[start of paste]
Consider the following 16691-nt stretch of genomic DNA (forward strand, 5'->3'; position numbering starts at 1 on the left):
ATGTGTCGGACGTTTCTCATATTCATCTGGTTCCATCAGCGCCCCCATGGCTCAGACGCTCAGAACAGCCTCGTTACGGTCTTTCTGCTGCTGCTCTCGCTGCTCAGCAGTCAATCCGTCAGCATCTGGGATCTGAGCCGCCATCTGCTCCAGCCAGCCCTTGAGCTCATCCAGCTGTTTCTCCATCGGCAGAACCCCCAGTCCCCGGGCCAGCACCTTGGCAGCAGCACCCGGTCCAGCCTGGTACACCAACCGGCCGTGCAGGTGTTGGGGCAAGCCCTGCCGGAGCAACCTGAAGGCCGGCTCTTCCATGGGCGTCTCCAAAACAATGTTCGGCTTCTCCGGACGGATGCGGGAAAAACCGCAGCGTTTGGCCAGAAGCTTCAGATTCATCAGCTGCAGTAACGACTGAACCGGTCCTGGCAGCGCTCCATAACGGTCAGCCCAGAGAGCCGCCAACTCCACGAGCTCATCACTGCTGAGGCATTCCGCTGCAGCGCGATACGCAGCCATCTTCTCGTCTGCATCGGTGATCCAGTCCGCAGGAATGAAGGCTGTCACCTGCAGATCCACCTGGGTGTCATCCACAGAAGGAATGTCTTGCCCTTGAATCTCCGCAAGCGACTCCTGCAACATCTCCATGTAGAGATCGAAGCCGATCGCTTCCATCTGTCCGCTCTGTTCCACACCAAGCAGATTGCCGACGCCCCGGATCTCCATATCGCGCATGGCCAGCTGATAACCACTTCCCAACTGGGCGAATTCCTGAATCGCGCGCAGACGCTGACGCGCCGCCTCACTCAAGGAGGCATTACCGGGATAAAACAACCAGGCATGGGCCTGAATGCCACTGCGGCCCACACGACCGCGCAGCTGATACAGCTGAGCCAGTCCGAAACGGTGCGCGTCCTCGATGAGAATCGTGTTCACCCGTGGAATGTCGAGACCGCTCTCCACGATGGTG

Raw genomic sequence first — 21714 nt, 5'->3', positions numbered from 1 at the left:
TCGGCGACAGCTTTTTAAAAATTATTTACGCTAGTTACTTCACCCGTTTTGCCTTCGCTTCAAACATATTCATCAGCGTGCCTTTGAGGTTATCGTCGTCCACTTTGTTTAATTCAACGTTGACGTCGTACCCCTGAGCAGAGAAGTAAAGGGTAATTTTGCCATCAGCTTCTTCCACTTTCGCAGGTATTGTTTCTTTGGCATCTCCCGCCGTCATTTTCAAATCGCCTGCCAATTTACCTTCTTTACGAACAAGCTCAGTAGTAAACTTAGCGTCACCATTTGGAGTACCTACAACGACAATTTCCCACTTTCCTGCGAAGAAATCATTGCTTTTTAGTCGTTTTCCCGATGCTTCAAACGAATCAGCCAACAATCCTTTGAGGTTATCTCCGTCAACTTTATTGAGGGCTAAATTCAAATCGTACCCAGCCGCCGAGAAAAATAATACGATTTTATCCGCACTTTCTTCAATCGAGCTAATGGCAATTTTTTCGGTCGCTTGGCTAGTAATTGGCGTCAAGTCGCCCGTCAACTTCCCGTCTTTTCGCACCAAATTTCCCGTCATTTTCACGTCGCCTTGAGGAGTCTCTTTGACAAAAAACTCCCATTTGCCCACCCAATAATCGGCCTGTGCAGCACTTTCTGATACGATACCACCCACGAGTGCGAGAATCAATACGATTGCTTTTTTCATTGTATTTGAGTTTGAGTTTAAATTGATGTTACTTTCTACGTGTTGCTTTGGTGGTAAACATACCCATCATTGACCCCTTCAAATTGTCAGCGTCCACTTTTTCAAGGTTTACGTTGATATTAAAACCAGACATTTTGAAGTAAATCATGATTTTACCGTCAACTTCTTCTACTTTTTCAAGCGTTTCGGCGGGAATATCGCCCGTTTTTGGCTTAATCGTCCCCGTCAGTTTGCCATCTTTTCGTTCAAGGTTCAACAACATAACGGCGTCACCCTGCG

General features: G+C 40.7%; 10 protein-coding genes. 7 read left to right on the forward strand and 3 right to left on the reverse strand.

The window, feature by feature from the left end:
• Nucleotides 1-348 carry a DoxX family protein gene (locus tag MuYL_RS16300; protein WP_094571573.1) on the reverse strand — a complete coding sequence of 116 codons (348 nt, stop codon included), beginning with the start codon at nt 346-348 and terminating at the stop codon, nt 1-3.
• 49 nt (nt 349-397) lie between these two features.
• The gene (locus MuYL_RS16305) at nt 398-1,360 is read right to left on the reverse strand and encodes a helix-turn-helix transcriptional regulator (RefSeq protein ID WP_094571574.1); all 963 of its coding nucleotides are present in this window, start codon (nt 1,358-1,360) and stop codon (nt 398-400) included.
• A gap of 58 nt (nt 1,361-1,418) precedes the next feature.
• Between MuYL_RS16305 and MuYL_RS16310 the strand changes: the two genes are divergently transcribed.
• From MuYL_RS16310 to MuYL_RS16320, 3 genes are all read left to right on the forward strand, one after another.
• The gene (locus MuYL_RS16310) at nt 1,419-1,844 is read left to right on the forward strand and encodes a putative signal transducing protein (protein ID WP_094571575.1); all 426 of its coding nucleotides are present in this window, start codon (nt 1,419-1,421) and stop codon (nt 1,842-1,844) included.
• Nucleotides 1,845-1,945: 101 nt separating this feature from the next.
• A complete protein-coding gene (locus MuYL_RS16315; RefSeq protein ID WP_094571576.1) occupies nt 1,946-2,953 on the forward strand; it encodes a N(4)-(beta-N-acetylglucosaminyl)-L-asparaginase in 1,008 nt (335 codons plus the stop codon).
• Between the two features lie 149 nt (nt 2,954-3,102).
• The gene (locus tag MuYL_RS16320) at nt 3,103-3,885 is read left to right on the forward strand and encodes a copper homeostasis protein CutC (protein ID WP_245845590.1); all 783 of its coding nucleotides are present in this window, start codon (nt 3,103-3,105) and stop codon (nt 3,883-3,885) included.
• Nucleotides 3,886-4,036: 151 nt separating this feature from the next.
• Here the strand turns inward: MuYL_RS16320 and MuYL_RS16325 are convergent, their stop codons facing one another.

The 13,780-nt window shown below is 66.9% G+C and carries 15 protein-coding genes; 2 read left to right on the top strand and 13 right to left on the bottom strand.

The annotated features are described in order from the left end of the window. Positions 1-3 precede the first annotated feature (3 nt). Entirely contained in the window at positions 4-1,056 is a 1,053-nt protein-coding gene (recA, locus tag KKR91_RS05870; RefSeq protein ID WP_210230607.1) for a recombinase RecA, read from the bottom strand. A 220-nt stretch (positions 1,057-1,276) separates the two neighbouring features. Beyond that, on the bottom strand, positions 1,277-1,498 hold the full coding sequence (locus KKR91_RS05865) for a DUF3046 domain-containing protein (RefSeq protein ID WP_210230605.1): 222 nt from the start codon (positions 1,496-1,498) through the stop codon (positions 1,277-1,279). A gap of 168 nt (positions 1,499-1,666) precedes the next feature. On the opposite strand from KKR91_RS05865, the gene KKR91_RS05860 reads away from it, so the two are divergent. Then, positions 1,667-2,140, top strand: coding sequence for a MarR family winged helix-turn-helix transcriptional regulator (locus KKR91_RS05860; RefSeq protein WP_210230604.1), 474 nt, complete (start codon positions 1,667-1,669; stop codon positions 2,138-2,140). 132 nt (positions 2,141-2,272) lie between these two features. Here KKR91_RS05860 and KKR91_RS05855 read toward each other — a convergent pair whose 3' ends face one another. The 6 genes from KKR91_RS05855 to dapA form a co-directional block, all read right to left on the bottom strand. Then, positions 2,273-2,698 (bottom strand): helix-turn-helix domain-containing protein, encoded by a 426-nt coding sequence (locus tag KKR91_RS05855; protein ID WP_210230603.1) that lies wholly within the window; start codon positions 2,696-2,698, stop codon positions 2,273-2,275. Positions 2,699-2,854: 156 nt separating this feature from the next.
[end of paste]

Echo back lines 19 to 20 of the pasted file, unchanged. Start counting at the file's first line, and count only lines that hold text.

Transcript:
• Here the strand turns inward: MuYL_RS16320 and MuYL_RS16325 are convergent, their stop codons facing one another.

The 13,780-nt window shown below is 66.9% G+C and carries 15 protein-coding genes; 2 read left to right on the top strand and 13 right to left on the bottom strand.